A Beginner's Guide to Accommodations and Modifications
Are you a teacher or parent new to the school system? Do you have a child or student who has just entered special education? If so, you are most likely spending half your time deciphering the meanings of acronyms (IEP), abbreviations (504 Plan) and education related terms such as "push-in" or "pull-out". In the world of special education, there is no special attempt to help parents and general education teachers understand the language that seems to be only used inside the four walls of an IEP (which stands for Individual Education Plan) meeting room.
Two terms that cause the most confusion, even for seasoned educators, are the words most commonly used in an IEP meeting - accommodations (sometimes used interchangably with adaptations) and modifications. Both describe methods for supporting student learning and have significantly different implications for services and future opportunities.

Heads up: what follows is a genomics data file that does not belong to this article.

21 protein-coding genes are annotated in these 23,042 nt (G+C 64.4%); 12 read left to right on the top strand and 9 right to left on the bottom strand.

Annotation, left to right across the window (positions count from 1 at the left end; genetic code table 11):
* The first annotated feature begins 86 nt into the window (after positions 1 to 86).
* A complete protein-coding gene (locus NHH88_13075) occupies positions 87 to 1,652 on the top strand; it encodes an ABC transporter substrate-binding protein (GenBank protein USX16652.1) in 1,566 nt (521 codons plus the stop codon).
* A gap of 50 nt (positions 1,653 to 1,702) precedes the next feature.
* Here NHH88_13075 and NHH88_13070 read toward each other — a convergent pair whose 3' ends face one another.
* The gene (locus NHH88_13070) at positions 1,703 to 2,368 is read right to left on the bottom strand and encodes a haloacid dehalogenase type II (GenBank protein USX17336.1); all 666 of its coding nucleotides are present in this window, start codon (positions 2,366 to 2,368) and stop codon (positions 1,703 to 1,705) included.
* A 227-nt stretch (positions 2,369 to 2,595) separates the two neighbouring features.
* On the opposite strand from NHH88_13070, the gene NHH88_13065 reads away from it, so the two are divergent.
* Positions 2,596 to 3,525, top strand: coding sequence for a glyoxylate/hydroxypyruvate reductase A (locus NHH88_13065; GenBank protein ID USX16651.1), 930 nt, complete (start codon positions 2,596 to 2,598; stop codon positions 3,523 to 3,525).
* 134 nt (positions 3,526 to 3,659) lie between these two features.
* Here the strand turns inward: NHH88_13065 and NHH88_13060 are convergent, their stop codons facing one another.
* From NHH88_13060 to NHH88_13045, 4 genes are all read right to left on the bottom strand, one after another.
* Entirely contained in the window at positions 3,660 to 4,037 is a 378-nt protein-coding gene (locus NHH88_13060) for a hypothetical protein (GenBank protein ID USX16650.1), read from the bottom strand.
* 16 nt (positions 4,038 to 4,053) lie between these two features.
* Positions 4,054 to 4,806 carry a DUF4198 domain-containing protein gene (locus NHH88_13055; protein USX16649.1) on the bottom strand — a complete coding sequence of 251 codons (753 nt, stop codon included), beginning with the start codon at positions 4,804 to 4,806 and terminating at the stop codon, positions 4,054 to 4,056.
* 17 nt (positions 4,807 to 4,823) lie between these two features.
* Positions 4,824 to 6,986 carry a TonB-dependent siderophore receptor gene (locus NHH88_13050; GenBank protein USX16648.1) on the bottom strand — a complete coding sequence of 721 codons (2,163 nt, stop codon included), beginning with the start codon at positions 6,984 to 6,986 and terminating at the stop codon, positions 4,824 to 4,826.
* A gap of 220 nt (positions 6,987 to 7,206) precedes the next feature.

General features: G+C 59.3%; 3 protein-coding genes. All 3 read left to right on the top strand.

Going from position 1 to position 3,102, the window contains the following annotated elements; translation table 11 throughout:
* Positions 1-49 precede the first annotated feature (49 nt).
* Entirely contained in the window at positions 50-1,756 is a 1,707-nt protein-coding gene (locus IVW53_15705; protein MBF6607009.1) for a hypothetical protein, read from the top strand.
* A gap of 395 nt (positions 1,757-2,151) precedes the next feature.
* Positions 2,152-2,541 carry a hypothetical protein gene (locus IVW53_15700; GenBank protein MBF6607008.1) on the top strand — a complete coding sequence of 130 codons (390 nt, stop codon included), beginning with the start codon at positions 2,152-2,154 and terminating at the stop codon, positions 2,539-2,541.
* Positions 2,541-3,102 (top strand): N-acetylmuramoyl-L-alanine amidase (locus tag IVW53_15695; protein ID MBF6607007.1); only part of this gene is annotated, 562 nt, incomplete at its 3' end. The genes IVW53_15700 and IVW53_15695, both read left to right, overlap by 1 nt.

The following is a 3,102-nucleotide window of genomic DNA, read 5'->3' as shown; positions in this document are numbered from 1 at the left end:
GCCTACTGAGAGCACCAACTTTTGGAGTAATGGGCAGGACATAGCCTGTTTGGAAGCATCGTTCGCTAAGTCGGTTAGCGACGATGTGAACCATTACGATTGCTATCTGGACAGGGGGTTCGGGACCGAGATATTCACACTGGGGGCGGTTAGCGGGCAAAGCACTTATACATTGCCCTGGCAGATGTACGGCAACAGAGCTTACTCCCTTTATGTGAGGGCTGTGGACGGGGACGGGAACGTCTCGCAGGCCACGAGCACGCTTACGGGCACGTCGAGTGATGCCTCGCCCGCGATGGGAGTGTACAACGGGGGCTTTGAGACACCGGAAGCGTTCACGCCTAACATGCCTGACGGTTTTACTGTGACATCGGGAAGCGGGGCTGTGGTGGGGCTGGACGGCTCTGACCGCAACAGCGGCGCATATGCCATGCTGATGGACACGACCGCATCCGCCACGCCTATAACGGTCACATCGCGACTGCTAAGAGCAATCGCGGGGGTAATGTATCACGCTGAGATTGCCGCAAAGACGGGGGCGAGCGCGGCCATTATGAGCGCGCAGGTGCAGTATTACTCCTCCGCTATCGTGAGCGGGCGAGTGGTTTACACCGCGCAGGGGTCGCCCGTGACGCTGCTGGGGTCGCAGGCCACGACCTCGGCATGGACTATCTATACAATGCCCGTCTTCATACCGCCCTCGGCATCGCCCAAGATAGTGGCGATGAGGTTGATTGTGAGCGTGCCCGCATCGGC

Learn the differences between accommodations, modifications and what it means for students in an article I recently wrote called, Special Education Accommodations vs Modifications Explained. In this article you will learn:
- When and why accommodations are used
- Examples of accommodations
- How a modified program facilitiates inclusion
- What a modified program means for your student
If you need more information, have a look at this page and this page. Both have charts and pictures of examples.
And, as always, feel free to connect with me by leaving a message below, on Facebook or Twitter if you have any questions!